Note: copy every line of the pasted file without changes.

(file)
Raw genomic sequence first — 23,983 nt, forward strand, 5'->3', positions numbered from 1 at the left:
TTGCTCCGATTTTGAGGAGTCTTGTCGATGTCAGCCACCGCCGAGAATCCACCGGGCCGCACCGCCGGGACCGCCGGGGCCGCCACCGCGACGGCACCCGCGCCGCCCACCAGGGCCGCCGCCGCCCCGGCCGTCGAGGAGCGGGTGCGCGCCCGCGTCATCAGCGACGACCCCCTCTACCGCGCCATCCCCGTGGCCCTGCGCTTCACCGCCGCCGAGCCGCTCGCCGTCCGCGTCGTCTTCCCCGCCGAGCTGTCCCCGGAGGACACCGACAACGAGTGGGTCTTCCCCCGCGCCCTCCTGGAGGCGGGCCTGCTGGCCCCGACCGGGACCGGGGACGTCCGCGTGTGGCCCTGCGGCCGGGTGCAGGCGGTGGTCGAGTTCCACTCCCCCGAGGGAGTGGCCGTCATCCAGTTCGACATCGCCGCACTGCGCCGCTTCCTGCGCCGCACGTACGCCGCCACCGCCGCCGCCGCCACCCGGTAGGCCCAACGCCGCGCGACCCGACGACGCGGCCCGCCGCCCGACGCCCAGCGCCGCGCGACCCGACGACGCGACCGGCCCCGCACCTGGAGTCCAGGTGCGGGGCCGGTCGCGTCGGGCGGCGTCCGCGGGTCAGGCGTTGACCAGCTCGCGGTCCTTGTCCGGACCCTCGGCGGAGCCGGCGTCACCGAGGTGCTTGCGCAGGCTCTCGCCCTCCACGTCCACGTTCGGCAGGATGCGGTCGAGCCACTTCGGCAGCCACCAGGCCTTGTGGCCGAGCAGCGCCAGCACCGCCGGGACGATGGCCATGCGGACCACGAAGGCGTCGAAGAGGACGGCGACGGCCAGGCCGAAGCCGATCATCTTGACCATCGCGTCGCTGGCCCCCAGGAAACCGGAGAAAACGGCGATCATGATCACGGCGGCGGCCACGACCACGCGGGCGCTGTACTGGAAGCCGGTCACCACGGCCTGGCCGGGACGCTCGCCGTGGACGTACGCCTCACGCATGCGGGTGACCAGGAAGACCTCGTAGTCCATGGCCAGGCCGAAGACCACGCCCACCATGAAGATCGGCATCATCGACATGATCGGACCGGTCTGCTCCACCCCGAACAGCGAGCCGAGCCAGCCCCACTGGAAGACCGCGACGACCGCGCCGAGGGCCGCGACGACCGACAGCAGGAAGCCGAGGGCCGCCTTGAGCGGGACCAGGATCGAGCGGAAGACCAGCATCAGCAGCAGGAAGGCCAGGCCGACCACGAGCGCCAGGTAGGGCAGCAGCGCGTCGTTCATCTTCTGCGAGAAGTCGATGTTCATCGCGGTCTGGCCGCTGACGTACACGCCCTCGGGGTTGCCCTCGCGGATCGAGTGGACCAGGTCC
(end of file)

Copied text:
Raw genomic sequence first — 23,983 nt, forward strand, 5'->3', positions numbered from 1 at the left:
TTGCTCCGATTTTGAGGAGTCTTGTCGATGTCAGCCACCGCCGAGAATCCACCGGGCCGCACCGCCGGGACCGCCGGGGCCGCCACCGCGACGGCACCCGCGCCGCCCACCAGGGCCGCCGCCGCCCCGGCCGTCGAGGAGCGGGTGCGCGCCCGCGTCATCAGCGACGACCCCCTCTACCGCGCCATCCCCGTGGCCCTGCGCTTCACCGCCGCCGAGCCGCTCGCCGTCCGCGTCGTCTTCCCCGCCGAGCTGTCCCCGGAGGACACCGACAACGAGTGGGTCTTCCCCCGCGCCCTCCTGGAGGCGGGCCTGCTGGCCCCGACCGGGACCGGGGACGTCCGCGTGTGGCCCTGCGGCCGGGTGCAGGCGGTGGTCGAGTTCCACTCCCCCGAGGGAGTGGCCGTCATCCAGTTCGACATCGCCGCACTGCGCCGCTTCCTGCGCCGCACGTACGCCGCCACCGCCGCCGCCGCCACCCGGTAGGCCCAACGCCGCGCGACCCGACGACGCGGCCCGCCGCCCGACGCCCAGCGCCGCGCGACCCGACGACGCGACCGGCCCCGCACCTGGAGTCCAGGTGCGGGGCCGGTCGCGTCGGGCGGCGTCCGCGGGTCAGGCGTTGACCAGCTCGCGGTCCTTGTCCGGACCCTCGGCGGAGCCGGCGTCACCGAGGTGCTTGCGCAGGCTCTCGCCCTCCACGTCCACGTTCGGCAGGATGCGGTCGAGCCACTTCGGCAGCCACCAGGCCTTGTGGCCGAGCAGCGCCAGCACCGCCGGGACGATGGCCATGCGGACCACGAAGGCGTCGAAGAGGACGGCGACGGCCAGGCCGAAGCCGATCATCTTGACCATCGCGTCGCTGGCCCCCAGGAAACCGGAGAAAACGGCGATCATGATCACGGCGGCGGCCACGACCACGCGGGCGCTGTACTGGAAGCCGGTCACCACGGCCTGGCCGGGACGCTCGCCGTGGACGTACGCCTCACGCATGCGGGTGACCAGGAAGACCTCGTAGTCCATGGCCAGGCCGAAGACCACGCCCACCATGAAGATCGGCATCATCGACATGATCGGACCGGTCTGCTCCACCCCGAACAGCGAGCCGAGCCAGCCCCACTGGAAGACCGCGACGACCGCGCCGAGGGCCGCGACGACCGACAGCAGGAAGCCGAGGGCCGCCTTGAGCGGGACCAGGATCGAGCGGAAGACCAGCATCAGCAGCAGGAAGGCCAGGCCGACCACGAGCGCCAGGTAGGGCAGCAGCGCGTCGTTCATCTTCTGCGAGAAGTCGATGTTCATCGCGGTCTGGCCGCTGACGTACACGCCCTCGGGGTTGCCCTCGCGGATCGAGTGGACCAGGTCC